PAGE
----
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Acting Out: Using Theater To Discuss The Career Struggles Of Women Faculty In Engineering

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2004 Annual Conference


Salt Lake City, Utah

Publication Date

June 20, 2004

Start Date

June 20, 2004

End Date

June 23, 2004



Conference Session

Tricks of the Trade: The Tenure Process

Page Count


Page Numbers

9.140.1 - 9.140.8



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Paper Authors

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Naomi Chesler

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Leslyn Hall

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Mark Chesler

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Acting Out: Using Theater to Discuss Career Struggles of Women Faculty in Engineering Naomi C. Chesler, Leslyn Hall, Mark A. Chesler

University of Wisconsin/ORC Marco International/University of Michigan

Abstract In a workshop for untenured women faculty in engineering, participatory theater exercises were used to build community and facilitate a discussion among participants about their career struggles. Two key differences between participatory theater-based discussions and traditional round table discussions are the physical enactment of personal experiences and the collective brainstorming for (and enactment of) problem-solving strategies. At the workshop, the theater exercises built and strengthened a caring community for the participants, helped the participants recognize shared struggles and concerns, and had obvious immediate and potential longer-term positive impacts on participants. Thus, participatory theater may be a novel and useful strategy for women in engineering to discuss personal and professional concerns, find community support around and develop new ways of working through those concerns.

I. Introduction In 2001, 17.5% of assistant professors, 11.1% of associate professors and 4.4% of full professors in engineering disciplines were women [1]. Despite much progress toward provisions for equal opportunities for women, subtleties such as cognitive differences that affect professional choices, socialization patterns that affect communication and conflict resolution styles, and small but accumulated disadvantages, result in women advancing less and less rapidly than their male counterparts [2, 3]. This under-representation and increasing loss of women faculty members decreases the number of female role models available to undergraduate students, the diversity of research teams and the return on investment from the considerable resources universities spend on faculty and research [4]. Thus, there exists ample evidence that women who are in or may enter academic engineering careers could benefit from more and better support mechanisms.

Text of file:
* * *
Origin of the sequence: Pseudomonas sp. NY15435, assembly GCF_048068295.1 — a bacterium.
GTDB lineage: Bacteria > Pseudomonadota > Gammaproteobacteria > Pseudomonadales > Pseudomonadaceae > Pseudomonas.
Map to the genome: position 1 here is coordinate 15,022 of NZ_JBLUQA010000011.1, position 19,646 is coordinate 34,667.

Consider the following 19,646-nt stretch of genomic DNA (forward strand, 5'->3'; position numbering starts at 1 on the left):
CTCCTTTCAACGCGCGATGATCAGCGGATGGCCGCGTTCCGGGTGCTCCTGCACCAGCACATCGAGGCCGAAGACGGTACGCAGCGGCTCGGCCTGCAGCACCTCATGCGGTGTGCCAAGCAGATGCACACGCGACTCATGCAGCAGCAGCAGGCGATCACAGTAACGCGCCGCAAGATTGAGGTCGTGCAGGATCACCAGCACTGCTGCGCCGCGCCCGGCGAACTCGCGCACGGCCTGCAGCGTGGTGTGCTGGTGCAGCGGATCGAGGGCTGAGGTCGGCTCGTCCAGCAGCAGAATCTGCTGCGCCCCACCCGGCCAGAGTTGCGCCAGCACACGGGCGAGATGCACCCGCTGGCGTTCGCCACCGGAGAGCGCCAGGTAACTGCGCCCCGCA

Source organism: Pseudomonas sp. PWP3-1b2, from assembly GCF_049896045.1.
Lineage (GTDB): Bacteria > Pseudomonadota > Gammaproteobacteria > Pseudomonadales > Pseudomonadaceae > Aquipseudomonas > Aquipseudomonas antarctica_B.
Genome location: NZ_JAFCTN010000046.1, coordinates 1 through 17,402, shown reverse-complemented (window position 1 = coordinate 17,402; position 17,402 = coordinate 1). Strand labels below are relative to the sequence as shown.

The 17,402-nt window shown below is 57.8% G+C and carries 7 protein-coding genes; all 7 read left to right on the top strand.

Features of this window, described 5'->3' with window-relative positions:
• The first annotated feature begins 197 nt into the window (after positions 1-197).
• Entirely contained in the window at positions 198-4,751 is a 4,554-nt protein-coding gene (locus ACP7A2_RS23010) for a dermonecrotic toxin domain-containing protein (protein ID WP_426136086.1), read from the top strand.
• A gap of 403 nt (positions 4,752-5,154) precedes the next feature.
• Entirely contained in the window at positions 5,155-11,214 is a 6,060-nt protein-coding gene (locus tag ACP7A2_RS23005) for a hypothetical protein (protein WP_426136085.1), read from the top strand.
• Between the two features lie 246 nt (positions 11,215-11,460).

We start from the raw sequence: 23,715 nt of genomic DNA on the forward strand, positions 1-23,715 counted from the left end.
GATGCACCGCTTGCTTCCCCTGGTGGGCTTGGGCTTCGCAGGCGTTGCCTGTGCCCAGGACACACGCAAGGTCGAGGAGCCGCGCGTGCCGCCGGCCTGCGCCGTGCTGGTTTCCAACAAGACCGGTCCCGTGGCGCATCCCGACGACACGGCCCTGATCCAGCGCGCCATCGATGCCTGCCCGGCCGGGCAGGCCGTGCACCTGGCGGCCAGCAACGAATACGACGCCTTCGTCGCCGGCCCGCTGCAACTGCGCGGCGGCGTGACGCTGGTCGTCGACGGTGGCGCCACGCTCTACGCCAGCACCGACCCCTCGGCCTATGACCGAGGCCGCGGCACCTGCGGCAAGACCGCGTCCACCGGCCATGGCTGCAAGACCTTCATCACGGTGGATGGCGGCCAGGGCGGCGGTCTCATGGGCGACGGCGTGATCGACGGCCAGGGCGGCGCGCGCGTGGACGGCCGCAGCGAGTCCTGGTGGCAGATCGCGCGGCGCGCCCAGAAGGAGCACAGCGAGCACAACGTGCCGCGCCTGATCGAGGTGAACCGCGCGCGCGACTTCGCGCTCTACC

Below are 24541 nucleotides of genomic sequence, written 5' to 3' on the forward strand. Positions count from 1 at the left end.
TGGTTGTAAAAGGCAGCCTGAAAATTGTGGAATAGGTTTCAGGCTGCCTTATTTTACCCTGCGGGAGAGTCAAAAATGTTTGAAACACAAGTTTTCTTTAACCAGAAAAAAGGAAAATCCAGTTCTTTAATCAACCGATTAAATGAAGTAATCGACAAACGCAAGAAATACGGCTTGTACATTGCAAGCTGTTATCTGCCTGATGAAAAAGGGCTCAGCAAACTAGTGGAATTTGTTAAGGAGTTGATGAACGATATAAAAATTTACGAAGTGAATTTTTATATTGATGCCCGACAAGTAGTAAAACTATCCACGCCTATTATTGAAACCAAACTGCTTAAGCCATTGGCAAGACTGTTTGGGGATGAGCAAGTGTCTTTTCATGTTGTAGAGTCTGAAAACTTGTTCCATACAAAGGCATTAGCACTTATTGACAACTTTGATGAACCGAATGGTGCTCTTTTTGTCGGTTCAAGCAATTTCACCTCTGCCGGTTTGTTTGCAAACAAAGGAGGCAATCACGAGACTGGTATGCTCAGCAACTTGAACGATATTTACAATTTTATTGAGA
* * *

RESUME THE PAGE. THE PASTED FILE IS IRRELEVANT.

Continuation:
Previously we have suggested that such support, especially in the form of a caring community, could improve the quality of life for women faculty members in engineering [5]. Over time, it might even have a positive long-term effect on retention and advancement. Other benefits of community for women faculty members in engineering may include informational gains such as increased understanding of the information necessary for successful professional development within an academic career, psychosocial gains such as heightened self-awareness or increased self-confidence and an awareness of “not being alone,” and instrumental gains such as a commitment to mentor others and share the benefits of the caring community with a broader population [6].

Participatory theater has been created and used as a strategy for addressing personal and social problems by a variety of social activists. As Halperin notes, “Through mutual activity people create community out of a collection of individuals and, through community, can act to change

Proceedings of the 2004 American Society for Engineering Education Annual Conference & Exposition Copyright  2004, American Society for Engineering Education

Chesler, N., & Hall, L., & Chesler, M. (2004, June), Acting Out: Using Theater To Discuss The Career Struggles Of Women Faculty In Engineering Paper presented at 2004 Annual Conference, Salt Lake City, Utah. 10.18260/1-2--13600

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